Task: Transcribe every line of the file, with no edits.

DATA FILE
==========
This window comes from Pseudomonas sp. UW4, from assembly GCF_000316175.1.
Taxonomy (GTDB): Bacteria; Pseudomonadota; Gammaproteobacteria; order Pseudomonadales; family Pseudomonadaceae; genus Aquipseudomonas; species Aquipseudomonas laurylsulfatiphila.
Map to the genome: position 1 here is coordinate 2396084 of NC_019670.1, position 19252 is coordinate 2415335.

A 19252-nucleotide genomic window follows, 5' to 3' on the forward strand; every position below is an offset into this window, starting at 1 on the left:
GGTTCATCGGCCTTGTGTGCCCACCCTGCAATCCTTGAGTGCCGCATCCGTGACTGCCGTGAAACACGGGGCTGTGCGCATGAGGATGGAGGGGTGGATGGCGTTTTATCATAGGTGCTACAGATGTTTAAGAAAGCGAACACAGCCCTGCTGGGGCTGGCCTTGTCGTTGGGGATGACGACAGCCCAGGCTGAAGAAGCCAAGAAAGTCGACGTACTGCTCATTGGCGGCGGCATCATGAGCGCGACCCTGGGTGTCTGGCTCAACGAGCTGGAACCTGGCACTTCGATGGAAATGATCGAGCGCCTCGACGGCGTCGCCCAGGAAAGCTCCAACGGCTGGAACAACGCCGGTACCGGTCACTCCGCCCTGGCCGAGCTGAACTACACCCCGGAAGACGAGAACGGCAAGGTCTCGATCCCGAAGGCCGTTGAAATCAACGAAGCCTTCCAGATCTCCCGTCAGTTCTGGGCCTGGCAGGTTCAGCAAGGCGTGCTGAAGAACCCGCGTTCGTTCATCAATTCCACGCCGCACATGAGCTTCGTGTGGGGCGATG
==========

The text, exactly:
This window comes from Pseudomonas sp. UW4, from assembly GCF_000316175.1.
Taxonomy (GTDB): Bacteria; Pseudomonadota; Gammaproteobacteria; order Pseudomonadales; family Pseudomonadaceae; genus Aquipseudomonas; species Aquipseudomonas laurylsulfatiphila.
Map to the genome: position 1 here is coordinate 2396084 of NC_019670.1, position 19252 is coordinate 2415335.

A 19252-nucleotide genomic window follows, 5' to 3' on the forward strand; every position below is an offset into this window, starting at 1 on the left:
GGTTCATCGGCCTTGTGTGCCCACCCTGCAATCCTTGAGTGCCGCATCCGTGACTGCCGTGAAACACGGGGCTGTGCGCATGAGGATGGAGGGGTGGATGGCGTTTTATCATAGGTGCTACAGATGTTTAAGAAAGCGAACACAGCCCTGCTGGGGCTGGCCTTGTCGTTGGGGATGACGACAGCCCAGGCTGAAGAAGCCAAGAAAGTCGACGTACTGCTCATTGGCGGCGGCATCATGAGCGCGACCCTGGGTGTCTGGCTCAACGAGCTGGAACCTGGCACTTCGATGGAAATGATCGAGCGCCTCGACGGCGTCGCCCAGGAAAGCTCCAACGGCTGGAACAACGCCGGTACCGGTCACTCCGCCCTGGCCGAGCTGAACTACACCCCGGAAGACGAGAACGGCAAGGTCTCGATCCCGAAGGCCGTTGAAATCAACGAAGCCTTCCAGATCTCCCGTCAGTTCTGGGCCTGGCAGGTTCAGCAAGGCGTGCTGAAGAACCCGCGTTCGTTCATCAATTCCACGCCGCACATGAGCTTCGTGTGGGGCGATG